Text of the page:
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Humes Enquiry Concerning the Principles of Morals

 

 

 

Humes Enquiry Concerning the Principles of Morals

 

   David Hume uses a method of empirical observation in order to define the principles of morals. His inquiry consists of different situations involving moral dilemmas in which the common human response is analyzed in a simple way. Hume argues that if any of his points does not stand firm in front of criticism, it is not the method of observation that is wrong, it has to be an additional relevant fact that is set forth. He invites his critics to challenge his claims through his own method.

    Humes theory can be concluded as the following diagram:

   Justice + Utility + Sentiment of Humanity --- Moral Distinction
His theory ties Justice to Utility, claiming that for an action to be just, it must be useful. It then ties the J+U to the SH, claiming that an act of justice is useful according to a universal Sentiment of Humanity. The third step connects the SH to the MD, claiming that the Sentiment of Humanity allows people to have the ability to make Moral Distinctions between right and wrong, just and unjust.

    The first stage of Humes argument concerns justice as it is tied to utility. He
primarily uses language and history in order to illustrate, by the method of introspection, what is perceived as just and unjust. Terms such as amiable are used as terms of appreciation, while terms such as odious are used as terms of blame. Hume proceeds to illustrate the need of an action to be useful in order to be just by describing two extreme human conditions: the abundance of all external conveniencies ( p. 21), and the opposite state of total deprivation.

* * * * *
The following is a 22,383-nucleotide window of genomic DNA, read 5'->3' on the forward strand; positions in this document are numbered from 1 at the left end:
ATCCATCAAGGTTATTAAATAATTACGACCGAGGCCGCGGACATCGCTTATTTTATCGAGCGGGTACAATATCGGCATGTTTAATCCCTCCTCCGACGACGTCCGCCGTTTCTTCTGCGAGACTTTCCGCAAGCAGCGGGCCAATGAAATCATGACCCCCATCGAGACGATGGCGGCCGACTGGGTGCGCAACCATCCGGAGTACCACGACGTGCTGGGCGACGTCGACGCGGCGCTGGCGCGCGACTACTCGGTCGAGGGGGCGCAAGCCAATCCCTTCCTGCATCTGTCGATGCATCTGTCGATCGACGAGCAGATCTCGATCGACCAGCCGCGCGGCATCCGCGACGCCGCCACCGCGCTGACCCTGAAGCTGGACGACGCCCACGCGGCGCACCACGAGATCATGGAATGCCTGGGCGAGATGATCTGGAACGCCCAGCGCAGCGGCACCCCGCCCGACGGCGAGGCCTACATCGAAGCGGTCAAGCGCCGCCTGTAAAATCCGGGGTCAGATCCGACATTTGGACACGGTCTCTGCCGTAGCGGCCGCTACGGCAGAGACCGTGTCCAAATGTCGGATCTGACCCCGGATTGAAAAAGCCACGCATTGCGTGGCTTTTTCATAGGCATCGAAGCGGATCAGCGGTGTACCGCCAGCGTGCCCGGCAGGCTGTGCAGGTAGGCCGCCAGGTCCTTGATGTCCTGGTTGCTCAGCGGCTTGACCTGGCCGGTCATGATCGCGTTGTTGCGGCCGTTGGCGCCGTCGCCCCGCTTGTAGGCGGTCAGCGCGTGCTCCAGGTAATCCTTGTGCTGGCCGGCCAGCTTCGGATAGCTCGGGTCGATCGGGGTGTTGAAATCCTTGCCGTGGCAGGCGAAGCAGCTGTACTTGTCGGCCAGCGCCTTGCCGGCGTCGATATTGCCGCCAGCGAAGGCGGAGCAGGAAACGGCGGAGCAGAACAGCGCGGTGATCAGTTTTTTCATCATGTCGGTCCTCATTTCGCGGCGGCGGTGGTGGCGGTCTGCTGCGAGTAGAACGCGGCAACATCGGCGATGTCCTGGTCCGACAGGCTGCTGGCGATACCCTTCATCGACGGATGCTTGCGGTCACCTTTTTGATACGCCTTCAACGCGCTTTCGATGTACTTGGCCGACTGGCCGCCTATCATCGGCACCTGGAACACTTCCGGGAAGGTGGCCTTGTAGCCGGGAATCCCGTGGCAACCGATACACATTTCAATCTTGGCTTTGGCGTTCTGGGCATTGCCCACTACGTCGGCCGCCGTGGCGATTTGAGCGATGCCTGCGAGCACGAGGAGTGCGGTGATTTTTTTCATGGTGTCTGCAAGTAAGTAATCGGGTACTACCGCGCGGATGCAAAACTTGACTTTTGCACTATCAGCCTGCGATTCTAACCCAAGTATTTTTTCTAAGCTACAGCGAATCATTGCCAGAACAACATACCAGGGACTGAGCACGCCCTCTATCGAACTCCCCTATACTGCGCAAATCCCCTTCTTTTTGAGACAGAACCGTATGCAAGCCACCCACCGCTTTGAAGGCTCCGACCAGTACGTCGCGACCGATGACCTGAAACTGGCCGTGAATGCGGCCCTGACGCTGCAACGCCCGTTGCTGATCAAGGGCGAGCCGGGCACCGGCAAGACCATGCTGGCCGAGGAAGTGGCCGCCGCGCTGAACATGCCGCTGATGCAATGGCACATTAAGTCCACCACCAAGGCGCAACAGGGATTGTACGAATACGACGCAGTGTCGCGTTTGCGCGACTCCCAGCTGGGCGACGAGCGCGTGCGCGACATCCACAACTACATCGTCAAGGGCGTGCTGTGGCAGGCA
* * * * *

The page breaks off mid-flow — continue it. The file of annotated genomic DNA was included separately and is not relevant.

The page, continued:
In the first situation nature grants humanity every possible convenience in endless amounts. When people are faced with such an extreme availability that allows them to practically have all that they consider as valuable and precious, the actual price drops and there is no more use for justice and laws to prevent shortage or theft.

    Hume goes back to the method of empirical observation and shows us this uselessness of justice in the extreme by pointing out a real case of natural abundance: the case of air and water in the world as we know it. Both are available by nature in such extent that no rules (and therefore- justice) is needed in order to divide them equally between people. There can be no possibility of air and water related crimes, for there is enough for all.

    Hume continues to show the opposite condition, namely, total deprivation. In this case society faces extinction by shortage of every necessary need. Once again, Hume deems justice as useless for its purpose is : to procure happiness and security, by preserving order in society (p. 23), and when hunger threatens a persons life, no justice is liable to stop him from attempting to survive by any means possible.

    After showing us the two extremes, Hume goes back to the state of things as they are in our world and claims that in the intermediate condition justice has absolute necessity out of its usefulness in maintaining order in a society. Therefore, justice will not exist whenever it is useless to society.

    In few other examples Hume illustrates the impact of just actions as tied to their utility; A benevolent person is considered just and the highest merits are attributed to him as long as his actions benefit others and therefore are useful to society.


    Hume claims that our ability to differentiate between just and unjust is not a matter of reason, rather it is perceived in its source by a universal sentiment of humanity that immediately lets us feel what is right and what is wrong. By posing the question why utility pleases(sect. 5), he begins to describe empirical observations of human conduct. When we, as human beings, hear about death in large scales in a country that is very far away, although we never met the victims and should have no specific feelings towards them, our natural reaction would make us perceive the story as a sad tragedy. Those terms coincide with vice and the cause of the tragedy is therefore evil. Hume explains this reaction as a common care that we all share towards the good of society in large.